The face of a woman peers out from a Philly wall in a new mural exploring themes of post-incarceration recovery, created through the Mural Arts Program's ongoing Open Source art series.

Shepard Fairey, the famed L.A. artist who created the iconic Barack Obama "Hope" poster, designed the portrait of formerly incarcerated woman Amira Mohammed — now an architecture student at Community College of Philadelphia — entitled "The Stamp of Incarceration."

"Even though I've been arrested a few times, that wasn't what motivated it," Fairey said of his decision to create a project themed around incarceration issues. "What I'm focusing on as much as the statistics is the healing power of art for people in and out of prison."

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Fairey's real interest, he said, was in addressing the causes and effects of incarceration, and how work in art or training in other professional trades can help released inmates return to society — noting that recidivism for arts project participants is 50 percent lower than typical parolees.

"I look at everyone as having the potential to do great things to change society, including the 70 million americans who have a criminal record," Fairey said. "A lot of the punishments are disproportionate to the crime."

Fairey also designed a mural at 11th and Callowhill of James Anderson, a former gang member from L.A. who is now committed to anti-recidivism community activism. The mural itself was painted by Graterford state prison inmates participating in a Mural Arts program, he said.

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"My goal with these pieces was to shed some light on the issue, destigmatize incarceration. by finding a couple people who I think are doing really great things who were formerly incarcerated," he said. "If I met Amira on the street, she's intelligent, she's kind. I never would have thought this is somebody thats ever been in jail."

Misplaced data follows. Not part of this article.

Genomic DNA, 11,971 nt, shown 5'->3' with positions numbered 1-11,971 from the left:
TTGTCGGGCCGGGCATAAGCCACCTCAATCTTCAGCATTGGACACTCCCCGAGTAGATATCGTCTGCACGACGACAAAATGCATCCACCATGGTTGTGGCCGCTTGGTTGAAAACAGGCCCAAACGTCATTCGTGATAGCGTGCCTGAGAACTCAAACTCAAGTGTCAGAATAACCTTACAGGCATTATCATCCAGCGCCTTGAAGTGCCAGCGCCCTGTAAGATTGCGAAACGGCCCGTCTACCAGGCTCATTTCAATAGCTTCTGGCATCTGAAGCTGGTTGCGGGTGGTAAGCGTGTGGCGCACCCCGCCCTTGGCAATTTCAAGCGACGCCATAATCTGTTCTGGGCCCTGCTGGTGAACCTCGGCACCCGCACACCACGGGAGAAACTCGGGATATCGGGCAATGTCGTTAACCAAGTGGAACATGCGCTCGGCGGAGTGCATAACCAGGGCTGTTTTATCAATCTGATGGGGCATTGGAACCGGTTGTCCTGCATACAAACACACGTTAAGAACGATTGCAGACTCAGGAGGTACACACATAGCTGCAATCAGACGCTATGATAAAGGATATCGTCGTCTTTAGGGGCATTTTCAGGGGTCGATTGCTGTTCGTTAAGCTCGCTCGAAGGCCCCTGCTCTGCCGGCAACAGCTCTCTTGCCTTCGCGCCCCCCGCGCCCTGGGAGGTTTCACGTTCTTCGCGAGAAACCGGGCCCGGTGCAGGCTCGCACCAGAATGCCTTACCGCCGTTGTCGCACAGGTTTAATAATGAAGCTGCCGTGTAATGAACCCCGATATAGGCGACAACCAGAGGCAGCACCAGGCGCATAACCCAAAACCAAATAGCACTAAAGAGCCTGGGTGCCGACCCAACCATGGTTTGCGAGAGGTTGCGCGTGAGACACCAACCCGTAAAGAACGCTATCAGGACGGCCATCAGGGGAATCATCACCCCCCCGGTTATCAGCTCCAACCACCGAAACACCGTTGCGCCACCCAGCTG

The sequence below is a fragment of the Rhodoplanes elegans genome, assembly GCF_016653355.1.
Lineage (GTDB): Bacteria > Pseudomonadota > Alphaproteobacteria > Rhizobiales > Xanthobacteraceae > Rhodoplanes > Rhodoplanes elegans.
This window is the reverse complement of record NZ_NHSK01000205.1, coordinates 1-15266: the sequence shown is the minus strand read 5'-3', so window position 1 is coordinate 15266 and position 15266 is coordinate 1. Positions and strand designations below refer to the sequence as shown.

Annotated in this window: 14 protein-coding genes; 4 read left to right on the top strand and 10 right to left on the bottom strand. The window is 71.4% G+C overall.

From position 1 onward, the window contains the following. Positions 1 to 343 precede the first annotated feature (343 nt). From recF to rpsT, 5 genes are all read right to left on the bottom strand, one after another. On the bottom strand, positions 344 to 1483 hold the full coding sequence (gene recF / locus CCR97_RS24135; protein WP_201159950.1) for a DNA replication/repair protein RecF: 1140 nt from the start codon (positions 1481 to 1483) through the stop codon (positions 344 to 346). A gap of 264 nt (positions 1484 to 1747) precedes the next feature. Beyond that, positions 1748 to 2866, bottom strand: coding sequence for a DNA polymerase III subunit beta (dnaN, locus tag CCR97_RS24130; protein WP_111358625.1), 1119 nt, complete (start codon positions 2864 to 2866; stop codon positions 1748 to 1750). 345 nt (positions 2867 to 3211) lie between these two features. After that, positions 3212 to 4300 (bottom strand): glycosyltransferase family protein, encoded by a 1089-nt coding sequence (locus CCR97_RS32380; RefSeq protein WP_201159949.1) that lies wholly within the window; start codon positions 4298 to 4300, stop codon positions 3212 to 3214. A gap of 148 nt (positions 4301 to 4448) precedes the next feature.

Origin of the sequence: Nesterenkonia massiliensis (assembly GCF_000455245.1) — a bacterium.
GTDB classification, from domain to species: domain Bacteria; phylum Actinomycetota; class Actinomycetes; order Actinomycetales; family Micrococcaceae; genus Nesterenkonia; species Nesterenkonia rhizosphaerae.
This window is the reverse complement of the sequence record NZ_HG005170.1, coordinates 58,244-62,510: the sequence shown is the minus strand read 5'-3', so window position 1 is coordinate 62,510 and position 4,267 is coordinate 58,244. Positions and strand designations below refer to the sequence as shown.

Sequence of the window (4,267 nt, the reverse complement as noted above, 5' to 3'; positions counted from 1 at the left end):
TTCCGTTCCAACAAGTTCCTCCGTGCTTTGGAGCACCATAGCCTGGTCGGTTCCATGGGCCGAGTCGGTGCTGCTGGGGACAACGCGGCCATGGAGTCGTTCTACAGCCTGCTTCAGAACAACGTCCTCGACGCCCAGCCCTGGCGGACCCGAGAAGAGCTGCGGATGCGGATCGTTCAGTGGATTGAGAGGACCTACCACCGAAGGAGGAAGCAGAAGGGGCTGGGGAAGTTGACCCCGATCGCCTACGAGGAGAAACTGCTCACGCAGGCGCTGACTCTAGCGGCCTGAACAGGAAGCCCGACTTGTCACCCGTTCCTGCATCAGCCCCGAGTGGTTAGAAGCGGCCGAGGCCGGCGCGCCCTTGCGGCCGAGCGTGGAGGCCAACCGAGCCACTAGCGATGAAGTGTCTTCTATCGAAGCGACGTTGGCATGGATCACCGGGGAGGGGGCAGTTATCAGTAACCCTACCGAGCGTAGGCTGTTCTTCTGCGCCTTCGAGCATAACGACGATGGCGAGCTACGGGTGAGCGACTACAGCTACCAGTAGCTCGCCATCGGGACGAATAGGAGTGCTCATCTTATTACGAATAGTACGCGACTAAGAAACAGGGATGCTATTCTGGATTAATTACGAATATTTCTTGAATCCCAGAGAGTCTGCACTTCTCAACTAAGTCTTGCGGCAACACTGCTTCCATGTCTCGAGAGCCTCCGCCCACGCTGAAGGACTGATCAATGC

The mural, which can be seen on the side of the Friends Center facing Race Street off 15th Street, was created by Fairey, a former street artist, and his assistants spraypainting stencils on the wall. The public location is meant to help bring this subject into everyday life, Fairey said.

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"It's a subject a lot of people dont want to talk about, they don't want to deal with it. It might be your neighbor, it might be your barista, it might be your cousin — somebody you know has been through the system and when they come out of the system you want them to be a healthy productive member of society," he said.

The ongoing Open Source series brought together 14 artists, each working with a specific community to explore a social issue and create site-specific art installations on those subjects, some temporary and some permanent.

Further events from the Open Source series will be held through the end of October.